39. 39.  Grima JC, Daigle JG, Arbez N, Cunningham KC, Zhang K et al. 2017. Mutant Huntingtin disrupts the nuclear pore complex. Neuron 94:193–107.e6
    [Google Scholar]
  40. 40.  Hanawalt PC, Spivak G 2008. Transcription-coupled DNA repair: two decades of progress and surprises. Nat. Rev. Mol. Cell Biol. 9:12958–70
    [Google Scholar]
  41. 41.  Hansson J, Rafiee MR, Reiland S, Polo JM, Gehring J et al. 2012. Highly coordinated proteome dynamics during reprogramming of somatic cells to pluripotency. Cell Rep 2:61579–92
    [Google Scholar]
  42. 42.  Harries LW, Hernandez D, Henley W, Wood AR, Holly AC et al. 2011. Human aging is characterized by focused changes in gene expression and deregulation of alternative splicing. Aging Cell 10:5868–78
    [Google Scholar]
  43. 43.  Heinrich C, Bergami M, Gascón S, Lepier A, Viganò F et al. 2014. Sox2-mediated conversion of NG2 glia into induced neurons in the injured adult cerebral cortex. Stem Cell Rep 3:61000–14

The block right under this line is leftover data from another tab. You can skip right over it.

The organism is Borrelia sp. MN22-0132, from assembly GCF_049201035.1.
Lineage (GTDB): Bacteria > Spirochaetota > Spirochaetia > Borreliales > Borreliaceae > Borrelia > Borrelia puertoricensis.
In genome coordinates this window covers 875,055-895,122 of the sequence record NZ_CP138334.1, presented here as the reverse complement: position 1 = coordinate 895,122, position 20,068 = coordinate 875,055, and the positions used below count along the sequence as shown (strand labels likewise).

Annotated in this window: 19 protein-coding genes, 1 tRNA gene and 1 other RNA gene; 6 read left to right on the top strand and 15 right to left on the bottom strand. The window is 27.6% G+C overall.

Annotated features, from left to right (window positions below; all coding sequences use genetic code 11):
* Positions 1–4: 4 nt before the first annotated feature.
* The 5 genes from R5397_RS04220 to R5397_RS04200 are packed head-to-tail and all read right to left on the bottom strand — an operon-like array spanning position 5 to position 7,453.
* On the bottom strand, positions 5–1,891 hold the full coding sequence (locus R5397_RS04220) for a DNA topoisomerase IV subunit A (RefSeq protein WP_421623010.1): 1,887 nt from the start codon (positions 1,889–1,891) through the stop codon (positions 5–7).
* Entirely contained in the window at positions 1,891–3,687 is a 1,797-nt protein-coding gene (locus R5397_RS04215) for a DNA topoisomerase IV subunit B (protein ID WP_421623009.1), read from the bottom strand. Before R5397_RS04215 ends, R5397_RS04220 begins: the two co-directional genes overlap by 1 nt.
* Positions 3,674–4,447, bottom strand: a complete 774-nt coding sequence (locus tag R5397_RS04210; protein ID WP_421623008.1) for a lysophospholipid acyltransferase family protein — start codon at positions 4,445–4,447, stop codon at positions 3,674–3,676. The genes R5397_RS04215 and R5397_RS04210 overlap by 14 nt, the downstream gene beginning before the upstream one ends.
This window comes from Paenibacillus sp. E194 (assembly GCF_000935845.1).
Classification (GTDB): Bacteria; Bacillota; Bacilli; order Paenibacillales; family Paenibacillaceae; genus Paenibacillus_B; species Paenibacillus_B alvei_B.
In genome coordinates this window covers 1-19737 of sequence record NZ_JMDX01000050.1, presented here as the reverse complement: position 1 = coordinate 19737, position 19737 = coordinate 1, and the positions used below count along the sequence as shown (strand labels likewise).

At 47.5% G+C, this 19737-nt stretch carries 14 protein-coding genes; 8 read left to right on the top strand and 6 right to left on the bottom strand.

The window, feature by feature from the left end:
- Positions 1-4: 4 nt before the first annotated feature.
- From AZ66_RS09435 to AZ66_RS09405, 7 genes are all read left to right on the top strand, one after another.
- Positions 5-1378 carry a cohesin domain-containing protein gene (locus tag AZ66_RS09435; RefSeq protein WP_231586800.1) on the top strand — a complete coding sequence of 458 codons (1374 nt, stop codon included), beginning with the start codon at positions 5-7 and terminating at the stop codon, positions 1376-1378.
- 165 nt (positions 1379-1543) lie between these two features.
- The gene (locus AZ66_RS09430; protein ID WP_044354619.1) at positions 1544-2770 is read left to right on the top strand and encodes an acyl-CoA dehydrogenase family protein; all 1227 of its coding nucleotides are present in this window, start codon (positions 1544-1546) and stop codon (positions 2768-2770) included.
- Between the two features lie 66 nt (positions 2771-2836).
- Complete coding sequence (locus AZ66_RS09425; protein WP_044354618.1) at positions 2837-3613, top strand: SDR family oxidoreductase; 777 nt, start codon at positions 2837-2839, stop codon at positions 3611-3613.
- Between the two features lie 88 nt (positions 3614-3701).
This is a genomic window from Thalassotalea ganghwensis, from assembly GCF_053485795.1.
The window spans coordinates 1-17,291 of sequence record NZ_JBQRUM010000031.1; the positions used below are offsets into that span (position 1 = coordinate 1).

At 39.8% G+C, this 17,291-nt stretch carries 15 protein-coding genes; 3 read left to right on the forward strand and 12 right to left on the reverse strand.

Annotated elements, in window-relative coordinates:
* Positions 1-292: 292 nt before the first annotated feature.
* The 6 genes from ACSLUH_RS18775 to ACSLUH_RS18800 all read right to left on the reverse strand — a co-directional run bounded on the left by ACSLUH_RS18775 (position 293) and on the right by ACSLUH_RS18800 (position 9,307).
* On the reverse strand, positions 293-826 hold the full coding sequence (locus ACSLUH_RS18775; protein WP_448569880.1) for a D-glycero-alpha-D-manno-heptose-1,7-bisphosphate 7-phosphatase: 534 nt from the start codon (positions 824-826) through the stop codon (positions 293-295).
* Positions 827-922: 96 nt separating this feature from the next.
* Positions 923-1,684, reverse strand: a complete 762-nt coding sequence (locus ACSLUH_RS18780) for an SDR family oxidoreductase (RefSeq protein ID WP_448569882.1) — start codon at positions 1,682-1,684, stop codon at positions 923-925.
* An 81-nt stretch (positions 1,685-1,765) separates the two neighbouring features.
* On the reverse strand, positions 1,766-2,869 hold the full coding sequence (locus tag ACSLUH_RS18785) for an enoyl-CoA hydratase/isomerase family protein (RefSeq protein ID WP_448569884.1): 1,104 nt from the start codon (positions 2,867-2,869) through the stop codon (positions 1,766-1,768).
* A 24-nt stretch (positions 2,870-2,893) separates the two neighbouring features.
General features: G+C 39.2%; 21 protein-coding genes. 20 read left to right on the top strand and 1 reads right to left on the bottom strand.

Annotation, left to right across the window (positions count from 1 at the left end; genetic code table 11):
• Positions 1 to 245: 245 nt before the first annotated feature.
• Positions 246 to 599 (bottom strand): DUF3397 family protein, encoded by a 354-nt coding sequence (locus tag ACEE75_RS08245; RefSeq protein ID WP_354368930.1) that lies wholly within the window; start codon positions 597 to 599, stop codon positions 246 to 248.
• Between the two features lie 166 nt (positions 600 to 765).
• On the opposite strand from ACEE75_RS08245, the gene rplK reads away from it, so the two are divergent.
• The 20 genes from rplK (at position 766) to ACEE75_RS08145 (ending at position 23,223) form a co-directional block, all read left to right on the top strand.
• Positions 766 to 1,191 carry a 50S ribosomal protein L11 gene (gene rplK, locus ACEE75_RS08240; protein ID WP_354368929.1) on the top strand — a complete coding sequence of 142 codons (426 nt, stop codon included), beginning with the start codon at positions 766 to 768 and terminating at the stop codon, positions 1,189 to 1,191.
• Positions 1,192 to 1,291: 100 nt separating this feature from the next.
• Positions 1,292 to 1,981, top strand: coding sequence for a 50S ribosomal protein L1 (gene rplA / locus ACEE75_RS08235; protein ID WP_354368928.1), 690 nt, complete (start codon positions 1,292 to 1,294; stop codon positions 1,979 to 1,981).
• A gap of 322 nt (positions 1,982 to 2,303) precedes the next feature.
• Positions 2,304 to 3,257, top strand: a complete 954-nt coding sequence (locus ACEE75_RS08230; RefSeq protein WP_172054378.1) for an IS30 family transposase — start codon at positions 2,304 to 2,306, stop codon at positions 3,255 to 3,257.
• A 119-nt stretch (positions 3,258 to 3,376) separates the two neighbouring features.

[Google Scholar]
  44. 44.  Hernández-Vega A, Braun M, Scharrel L, Jahnel M, Wegmann S et al. 2017. Local nucleation of microtubule bundles through tubulin concentration into a condensed tau phase. Cell Rep 20:102304–12
    [Google Scholar]
  45. 45.  Hoelz A, Debler EW, Blobel G 2011. The structure of the nuclear pore complex. Annu. Rev. Biochem. 80:613–43
    [Google Scholar]
  46. 46.  Horvath S 2013. DNA methylation age of human tissues and cell types. Genome Biol 14:10R115
    [Google Scholar]
  47. 47.  Hu B-Y, Du Z-W, Zhang S-C 2009. Differentiation of human oligodendrocytes from pluripotent stem cells. Nat. Protoc 4:111614–22
    [Google Scholar]